I believe a possible answer to this problem relies on understanding the ingredients involved and the scales involved. Let us speak first about the ingredients and the definitions.
We can speak about time dilation only when we have at least two frames of reference, $A. B$. That way we can say "time flows slower for reference system $B$ w.r.t. $A$". How do we do it mathematically? We compare time intervals among the two systems to find $\Delta t_A$ and $\Delta t_B$ are either equal or not.
How does gravity come in? Well we know general relativity (GR) tell us how the metric, $g$ evolves given a energy-momentum tensor (a energy, mass distribution). The metric is the object that describes the time intervals. So, so far no quantum field theory. This is indeed enough to describe gravitational time dilation because it is a phenomena that pertains large masses and large length scales, since we are speaking about distances of order speed of light (allow me the theoretical units speech).
Since GR (which describes gravity) is the one responsible for this time interval differences, we say that gravity causes time dilation.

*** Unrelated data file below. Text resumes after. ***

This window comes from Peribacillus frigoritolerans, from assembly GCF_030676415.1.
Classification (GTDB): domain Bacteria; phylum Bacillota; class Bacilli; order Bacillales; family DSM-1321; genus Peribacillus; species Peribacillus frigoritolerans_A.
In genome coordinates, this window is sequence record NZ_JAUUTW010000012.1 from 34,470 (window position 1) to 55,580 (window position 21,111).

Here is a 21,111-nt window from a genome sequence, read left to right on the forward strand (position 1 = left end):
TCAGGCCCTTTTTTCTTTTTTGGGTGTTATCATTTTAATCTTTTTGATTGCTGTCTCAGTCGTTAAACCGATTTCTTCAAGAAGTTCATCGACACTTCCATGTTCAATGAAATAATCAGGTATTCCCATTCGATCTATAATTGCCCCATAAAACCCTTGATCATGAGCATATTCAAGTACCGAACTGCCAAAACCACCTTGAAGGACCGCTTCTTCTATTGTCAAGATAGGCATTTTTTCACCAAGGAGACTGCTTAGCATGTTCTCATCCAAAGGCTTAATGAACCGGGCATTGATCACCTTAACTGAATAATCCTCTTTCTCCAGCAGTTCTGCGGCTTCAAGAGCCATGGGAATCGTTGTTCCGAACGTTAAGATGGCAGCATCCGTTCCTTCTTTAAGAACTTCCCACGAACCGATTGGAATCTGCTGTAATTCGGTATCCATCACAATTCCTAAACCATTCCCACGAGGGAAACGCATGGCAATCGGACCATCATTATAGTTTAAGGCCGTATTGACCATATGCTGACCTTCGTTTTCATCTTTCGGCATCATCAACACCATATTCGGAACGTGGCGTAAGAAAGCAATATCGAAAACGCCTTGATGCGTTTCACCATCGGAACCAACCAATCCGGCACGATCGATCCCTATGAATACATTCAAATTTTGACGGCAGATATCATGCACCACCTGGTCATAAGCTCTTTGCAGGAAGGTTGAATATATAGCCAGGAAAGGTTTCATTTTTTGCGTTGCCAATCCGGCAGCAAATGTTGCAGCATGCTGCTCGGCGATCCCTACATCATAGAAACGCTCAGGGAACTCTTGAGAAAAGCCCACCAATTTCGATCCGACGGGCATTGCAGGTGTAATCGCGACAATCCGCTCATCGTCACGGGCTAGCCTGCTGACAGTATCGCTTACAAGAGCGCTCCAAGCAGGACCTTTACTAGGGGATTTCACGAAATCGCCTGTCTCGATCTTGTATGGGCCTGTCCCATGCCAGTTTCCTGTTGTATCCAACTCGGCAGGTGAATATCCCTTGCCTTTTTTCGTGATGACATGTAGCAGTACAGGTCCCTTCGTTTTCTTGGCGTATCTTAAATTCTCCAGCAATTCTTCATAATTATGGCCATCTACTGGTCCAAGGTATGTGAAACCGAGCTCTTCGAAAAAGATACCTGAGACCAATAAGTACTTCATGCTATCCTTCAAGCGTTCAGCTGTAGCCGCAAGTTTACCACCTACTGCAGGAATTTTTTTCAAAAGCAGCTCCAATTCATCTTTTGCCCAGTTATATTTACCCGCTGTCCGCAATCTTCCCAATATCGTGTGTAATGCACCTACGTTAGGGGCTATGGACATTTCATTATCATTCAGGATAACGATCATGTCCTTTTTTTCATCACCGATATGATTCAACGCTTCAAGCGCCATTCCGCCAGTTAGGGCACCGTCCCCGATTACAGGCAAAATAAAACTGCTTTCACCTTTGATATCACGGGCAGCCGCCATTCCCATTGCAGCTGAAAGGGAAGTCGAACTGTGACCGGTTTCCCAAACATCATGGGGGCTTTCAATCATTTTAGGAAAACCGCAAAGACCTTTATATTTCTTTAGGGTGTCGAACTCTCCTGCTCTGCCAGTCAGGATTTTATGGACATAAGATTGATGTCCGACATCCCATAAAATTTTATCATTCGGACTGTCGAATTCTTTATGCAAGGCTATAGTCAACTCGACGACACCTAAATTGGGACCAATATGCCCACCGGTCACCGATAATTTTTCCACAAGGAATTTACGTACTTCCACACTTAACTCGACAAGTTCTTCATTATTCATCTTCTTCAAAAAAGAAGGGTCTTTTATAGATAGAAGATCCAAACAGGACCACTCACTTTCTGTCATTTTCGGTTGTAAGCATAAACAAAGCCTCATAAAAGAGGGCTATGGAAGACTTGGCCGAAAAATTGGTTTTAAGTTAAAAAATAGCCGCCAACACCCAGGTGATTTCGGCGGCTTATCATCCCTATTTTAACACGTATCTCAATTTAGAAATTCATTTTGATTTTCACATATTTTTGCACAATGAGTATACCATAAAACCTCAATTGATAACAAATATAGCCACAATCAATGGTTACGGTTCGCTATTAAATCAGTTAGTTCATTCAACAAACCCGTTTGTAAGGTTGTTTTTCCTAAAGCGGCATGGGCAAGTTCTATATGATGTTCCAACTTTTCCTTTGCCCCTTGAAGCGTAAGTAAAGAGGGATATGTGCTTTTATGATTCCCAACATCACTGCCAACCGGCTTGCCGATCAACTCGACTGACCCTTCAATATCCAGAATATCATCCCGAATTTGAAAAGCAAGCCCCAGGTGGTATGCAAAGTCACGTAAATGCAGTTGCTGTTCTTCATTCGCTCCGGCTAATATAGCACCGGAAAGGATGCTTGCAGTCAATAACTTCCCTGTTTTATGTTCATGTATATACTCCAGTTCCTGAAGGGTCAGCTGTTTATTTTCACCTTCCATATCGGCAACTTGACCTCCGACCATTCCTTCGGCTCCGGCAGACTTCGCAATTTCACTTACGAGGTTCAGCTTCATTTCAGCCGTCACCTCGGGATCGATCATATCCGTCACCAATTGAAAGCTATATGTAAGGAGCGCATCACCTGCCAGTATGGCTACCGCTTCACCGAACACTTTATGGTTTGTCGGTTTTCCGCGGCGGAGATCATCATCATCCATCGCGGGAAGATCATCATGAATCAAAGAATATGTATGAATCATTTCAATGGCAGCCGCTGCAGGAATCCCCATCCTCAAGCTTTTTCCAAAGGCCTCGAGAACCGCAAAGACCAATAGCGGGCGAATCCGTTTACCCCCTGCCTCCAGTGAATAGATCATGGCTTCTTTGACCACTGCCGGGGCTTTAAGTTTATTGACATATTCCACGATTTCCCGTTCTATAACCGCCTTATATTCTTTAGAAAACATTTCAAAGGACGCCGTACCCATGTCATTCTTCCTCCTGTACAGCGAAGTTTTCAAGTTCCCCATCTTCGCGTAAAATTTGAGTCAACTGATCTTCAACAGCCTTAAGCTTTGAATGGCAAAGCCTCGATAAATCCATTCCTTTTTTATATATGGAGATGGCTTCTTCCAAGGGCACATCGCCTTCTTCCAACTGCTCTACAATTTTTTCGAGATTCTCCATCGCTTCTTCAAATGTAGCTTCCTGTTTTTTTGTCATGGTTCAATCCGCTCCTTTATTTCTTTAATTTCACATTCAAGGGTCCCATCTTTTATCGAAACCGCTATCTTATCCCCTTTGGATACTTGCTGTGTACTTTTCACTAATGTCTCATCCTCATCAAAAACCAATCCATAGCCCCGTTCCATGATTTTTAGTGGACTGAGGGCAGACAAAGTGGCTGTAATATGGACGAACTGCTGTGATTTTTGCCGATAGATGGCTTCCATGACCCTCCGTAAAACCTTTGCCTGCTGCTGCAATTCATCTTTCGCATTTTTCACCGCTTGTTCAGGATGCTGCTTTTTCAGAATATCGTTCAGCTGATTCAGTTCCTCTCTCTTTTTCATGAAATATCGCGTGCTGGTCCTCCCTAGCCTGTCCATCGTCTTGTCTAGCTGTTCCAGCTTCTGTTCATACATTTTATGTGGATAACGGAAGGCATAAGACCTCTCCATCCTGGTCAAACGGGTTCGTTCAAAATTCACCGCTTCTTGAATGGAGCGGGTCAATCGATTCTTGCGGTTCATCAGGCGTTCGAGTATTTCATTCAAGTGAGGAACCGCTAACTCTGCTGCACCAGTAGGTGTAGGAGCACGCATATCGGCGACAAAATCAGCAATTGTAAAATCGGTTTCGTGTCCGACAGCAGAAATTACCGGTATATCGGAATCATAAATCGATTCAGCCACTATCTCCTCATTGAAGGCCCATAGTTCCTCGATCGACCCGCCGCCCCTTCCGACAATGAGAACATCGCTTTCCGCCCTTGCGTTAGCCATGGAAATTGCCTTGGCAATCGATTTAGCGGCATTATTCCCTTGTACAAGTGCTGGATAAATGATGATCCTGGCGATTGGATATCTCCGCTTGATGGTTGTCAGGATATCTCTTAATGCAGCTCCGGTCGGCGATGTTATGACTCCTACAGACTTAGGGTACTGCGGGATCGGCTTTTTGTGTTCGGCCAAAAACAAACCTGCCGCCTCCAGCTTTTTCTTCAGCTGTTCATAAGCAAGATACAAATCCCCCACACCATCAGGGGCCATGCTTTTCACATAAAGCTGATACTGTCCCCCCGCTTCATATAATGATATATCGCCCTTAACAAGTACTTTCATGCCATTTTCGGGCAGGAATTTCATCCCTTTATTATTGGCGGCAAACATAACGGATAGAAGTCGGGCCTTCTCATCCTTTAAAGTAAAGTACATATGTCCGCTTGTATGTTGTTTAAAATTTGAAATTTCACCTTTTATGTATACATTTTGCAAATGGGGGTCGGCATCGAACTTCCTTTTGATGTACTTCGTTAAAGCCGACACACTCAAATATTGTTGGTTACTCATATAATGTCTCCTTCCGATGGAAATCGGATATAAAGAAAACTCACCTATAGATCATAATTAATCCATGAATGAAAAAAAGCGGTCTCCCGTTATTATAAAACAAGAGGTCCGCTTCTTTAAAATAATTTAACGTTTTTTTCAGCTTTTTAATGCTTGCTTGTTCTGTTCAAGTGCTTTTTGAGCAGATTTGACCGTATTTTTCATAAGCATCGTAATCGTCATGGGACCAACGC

Now you must understand that the graviton is the name give to a quanta of the gravitational field and at larger scales, the field description is more appropriate and allows us to compute things.
Mixing both worlds, we arrive for example at quantum field theory in curved spacetimes, where one usually uses an Ansatz for the metric, which will be a background (sometimes dynamical, sometimes fixed) to explore its impact on particle physics phenomena, such as scattering processes. Therefore in this cases since we are interested in smaller length scales it is more useful to speak about single particles instead of fields (at least before you actually have to compute the amplitudes associated to Feynman diagrams). Here the graviton appears again (understood always as some asymptotic state), however most computations occur within a fixed reference frame given by the background chosen. So time dilation effects are not important. At the end of the day it is like trying to describe how the discrete levels of the harmonic oscillator are related to a basketball bouncing. My final message is then "Physics at greatly different (energy) scales decouple".
I hope the discussion above clarifies some of your questions.